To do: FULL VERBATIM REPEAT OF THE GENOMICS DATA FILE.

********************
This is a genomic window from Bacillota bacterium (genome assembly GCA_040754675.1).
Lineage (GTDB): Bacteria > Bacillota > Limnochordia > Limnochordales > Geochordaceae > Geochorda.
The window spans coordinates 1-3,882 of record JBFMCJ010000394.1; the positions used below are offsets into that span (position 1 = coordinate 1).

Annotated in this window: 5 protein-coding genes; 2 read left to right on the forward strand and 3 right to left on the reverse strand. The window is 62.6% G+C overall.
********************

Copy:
This is a genomic window from Bacillota bacterium (genome assembly GCA_040754675.1).
Lineage (GTDB): Bacteria > Bacillota > Limnochordia > Limnochordales > Geochordaceae > Geochorda.
The window spans coordinates 1-3,882 of record JBFMCJ010000394.1; the positions used below are offsets into that span (position 1 = coordinate 1).

Annotated in this window: 5 protein-coding genes; 2 read left to right on the forward strand and 3 right to left on the reverse strand. The window is 62.6% G+C overall.